Purchase a Property in Germany - Guidelines for Buyers
Purchase a Property in GermanyUpdated on Tuesday 05th December 2023
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|Homeownership in Germany
|49,5 % (2021)
German property market
|Stable, attractive to investors, with a high demand for rental properties
Real estate agents, websites, property auctions, newspaper/online ads
|Residence permit required (YES/NO)
19% (business and sole traders must also apply for VAT Registration Germany for purchasing property)
|Fees and taxes
Property transfer tax (Grunderwerbsteuer): 3.5% - 6.5% of the purchase price;
Passport or ID;
Non-residents may need to pay a larger deposit;
Many buyers in Germany will need to pay a downpayment, with 20% being a common amount; Non-residents may need to pay a larger deposit.
|Can obtain a resident visa (YES/NO)
|Personal loans allowed (YES/NO)
YES (but not recommended)
|Average house prices for single-family and duplex homes (approx.)
5,000 -11,000 EUR per square meter (2022)
|Buying a property in Germany with existing tenants
German rental law protects tenants from sudden rental price hikes and eviction;
|Advantages of purchasing a property in Germany
Stable real estate market;
|Assistance for purchasing a property in Germany (YES/NO)
|YES, we offer assistance with property registration and legal matters regarding real estate in Germany
Finding a property to purchase in Germany
The first step when wanting to acquire real estate in Germany is to search for the suitable property. Real estate properties are subject to some minimum legal requirements and a law firm in Germany can provide you the details about these requirements. Some of them refer to the roofing, windows and heating system, which is why a thorough real estate due diligence is required.
Property encumbrances or third party leases can be checked with the German Land Registry. The real estate due diligence at the Land Register is usually performed by a public notary, but for building verifications an architect is recommended.
- Ownership: you will find out the ownership history, and when the first original title deed was issued;
- Legal issues: any new home owner wishes to make sure that there are no legal impediments on the purchase; in this case, the encumbrances can have a legal or a financial nature; for example, after the verification you will find out if the property is or has been the object of a legal dispute; the due diligence will also reveal any tenant/leasing agreements that were concluded for the property; you will want any such agreements to have ceased at the time of the purchase;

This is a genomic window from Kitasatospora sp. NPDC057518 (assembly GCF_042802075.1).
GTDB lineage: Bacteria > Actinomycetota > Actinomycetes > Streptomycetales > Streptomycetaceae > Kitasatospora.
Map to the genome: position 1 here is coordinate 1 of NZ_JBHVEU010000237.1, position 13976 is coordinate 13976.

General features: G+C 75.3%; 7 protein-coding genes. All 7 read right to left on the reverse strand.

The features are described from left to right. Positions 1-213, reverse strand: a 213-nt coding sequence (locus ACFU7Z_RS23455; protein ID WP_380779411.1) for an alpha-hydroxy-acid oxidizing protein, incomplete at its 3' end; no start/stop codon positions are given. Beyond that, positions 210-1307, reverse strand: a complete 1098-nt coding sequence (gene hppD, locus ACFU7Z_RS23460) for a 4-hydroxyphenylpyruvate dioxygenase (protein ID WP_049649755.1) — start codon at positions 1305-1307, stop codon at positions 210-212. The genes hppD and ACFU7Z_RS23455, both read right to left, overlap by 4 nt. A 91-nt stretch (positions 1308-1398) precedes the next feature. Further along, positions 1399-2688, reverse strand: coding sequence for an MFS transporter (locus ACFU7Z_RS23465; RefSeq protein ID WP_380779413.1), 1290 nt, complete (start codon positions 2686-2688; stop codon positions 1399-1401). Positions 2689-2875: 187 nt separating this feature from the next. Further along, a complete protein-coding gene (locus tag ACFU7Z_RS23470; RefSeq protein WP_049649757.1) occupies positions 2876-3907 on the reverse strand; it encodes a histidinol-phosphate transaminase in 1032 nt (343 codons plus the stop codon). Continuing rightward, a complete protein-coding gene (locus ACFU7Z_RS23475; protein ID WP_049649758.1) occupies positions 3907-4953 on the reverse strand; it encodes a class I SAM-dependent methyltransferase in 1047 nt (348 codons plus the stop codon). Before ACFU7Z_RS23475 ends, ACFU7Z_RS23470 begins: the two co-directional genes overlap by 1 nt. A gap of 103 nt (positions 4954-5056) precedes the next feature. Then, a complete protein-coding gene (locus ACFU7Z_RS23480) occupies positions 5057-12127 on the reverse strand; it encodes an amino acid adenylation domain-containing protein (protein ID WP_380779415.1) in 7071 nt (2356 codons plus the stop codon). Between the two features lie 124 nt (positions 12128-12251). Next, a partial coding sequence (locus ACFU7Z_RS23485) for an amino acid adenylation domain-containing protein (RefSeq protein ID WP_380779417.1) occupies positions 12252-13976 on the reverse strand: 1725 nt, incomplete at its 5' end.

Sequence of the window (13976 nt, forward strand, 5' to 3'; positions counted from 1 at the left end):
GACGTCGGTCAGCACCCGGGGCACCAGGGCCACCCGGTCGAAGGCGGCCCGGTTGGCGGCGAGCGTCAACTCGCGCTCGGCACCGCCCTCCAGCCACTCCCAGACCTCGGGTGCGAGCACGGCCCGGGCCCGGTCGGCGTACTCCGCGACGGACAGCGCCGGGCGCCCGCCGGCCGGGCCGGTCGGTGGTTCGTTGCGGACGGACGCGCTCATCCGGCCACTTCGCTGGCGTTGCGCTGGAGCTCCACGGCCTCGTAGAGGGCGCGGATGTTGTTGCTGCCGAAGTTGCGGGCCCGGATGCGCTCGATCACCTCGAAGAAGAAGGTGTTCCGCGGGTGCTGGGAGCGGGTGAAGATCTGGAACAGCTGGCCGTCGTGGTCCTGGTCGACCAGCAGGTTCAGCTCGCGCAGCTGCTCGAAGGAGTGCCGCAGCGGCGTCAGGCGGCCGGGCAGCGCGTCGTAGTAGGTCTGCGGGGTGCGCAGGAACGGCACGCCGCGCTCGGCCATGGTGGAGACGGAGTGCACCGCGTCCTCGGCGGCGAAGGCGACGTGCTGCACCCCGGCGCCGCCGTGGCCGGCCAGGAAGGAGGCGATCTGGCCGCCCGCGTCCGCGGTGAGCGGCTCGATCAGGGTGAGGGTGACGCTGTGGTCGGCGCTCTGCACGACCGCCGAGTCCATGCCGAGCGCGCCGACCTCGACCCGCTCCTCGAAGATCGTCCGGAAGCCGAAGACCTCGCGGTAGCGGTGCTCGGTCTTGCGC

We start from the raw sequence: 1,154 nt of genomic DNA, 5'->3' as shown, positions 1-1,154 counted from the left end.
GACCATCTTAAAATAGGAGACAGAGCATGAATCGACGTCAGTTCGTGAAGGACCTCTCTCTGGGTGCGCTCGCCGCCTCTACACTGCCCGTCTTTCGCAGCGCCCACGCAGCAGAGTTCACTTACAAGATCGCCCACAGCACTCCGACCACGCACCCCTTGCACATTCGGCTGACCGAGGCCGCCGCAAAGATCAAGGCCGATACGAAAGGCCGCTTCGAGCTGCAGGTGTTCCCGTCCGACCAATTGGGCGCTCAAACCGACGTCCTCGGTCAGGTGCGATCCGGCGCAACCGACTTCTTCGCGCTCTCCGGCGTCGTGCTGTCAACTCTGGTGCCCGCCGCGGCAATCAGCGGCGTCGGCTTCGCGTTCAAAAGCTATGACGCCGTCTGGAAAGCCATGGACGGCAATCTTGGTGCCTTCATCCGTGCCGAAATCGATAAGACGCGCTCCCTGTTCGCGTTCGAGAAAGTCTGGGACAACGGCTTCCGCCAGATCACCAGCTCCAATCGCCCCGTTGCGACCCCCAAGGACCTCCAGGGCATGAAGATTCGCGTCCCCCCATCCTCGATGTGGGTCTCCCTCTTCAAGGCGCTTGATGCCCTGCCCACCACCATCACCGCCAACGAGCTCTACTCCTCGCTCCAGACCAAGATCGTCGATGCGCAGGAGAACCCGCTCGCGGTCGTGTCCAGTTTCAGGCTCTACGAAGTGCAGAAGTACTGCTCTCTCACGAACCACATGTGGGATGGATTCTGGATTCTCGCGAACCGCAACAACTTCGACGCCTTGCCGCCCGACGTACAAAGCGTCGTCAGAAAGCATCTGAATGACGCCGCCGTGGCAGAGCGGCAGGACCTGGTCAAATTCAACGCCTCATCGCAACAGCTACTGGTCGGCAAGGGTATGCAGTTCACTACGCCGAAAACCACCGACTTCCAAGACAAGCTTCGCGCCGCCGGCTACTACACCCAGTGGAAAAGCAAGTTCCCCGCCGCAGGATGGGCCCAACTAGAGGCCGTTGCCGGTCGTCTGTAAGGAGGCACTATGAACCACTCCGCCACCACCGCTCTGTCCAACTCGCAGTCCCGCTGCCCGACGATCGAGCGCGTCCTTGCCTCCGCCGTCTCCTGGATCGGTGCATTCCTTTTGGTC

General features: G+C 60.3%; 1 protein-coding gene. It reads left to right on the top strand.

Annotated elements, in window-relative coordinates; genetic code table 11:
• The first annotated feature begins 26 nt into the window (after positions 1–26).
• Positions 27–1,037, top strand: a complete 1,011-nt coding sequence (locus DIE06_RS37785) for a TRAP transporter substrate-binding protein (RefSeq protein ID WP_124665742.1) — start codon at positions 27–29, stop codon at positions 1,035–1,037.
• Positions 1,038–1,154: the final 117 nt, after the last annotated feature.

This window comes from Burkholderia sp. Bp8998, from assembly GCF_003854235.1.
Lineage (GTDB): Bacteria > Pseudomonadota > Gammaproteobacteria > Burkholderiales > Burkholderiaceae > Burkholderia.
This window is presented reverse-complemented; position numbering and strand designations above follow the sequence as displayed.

- Price: the due diligence will also serve as a basis for the property valuation; once any issues with the property are identified, you will be informed if the asking price is the correct one;
- Construction issues: the verification will also reveal if the property is not observing any relevant construction rules, energy efficiency rules, and others; in special cases, such as for houses that are considered historic or heritage buildings, you will find out more about the rules and regulations you will need to observe for their restoration.
The sale-purchase contract when buying real estate Germany
Once all the verifications are done and the new owner and seller agree on the price, terms and conditions of concluding the transfer of property, a public notary will draft the purchase agreement. The notary will make sure all documents are correct and the contract will be signed in his or her presence. The contract will contain the obligations both seller and buyer have and the measures to be taken if any of those obligations are breached.
Parties have the right to choose the way the payment for the German property is made, respectively received. However, the buyer must know that until the property is not registered with the Land Register he or she will not own the purchased real estate. The Land Register is located within the German district court where the property was bought.
We are also at your service if you have inherited a property but need to contest a will in Germany in order to become its sole owner.
Transaction costs when buying real estate in Germany
There are several costs attached to the purchase of property in Germany. These include the following:
- The property transfer tax between 3.5% and 6.5% depending on the region the property is located in; usually, this is payable within four weeks after making the purchase;
- The notary fees can be approximately 2% of the property value; these can depend on the chosen notary, and we advise clients to keep in mins that these vary;
- Buyers can also expect a registration fee, which depends on the registry with which this is made (however, an expected value can be around 1% of the property value);
- The real estate agent’s fees should also be taken into account; these vary according to region, however, buyers can expect to pay prices around 3% of the property value; these are commonly shared between the buyer and the seller;
- The new owner must also consider the 19% VAT rate.
Can foreigners buy real estate in Germany?
Mortgages in Germany
Purchasing a property in Germany with sitting tenants
The real estate market in Germany
- Residential property prices decreased by 9.9% in 2023 on a year-on-year basis; this is the most significant decrease since the start of the data collection in 2000;
- Property prices decreased by 1.5% on a quarter basis, and the price drops were more significant in large cities, such as Berlin, or Munich;
- Even given these changes, the German real estate market remains an important one given its size and investments in residential construction have amounted to almost 7 billion euros between the months of December 2022 and November 2023.
Our lawyers in Germany can provide you with information about the best regions to purchase properties in. You can also contact us for details about property registration with the German Land Register.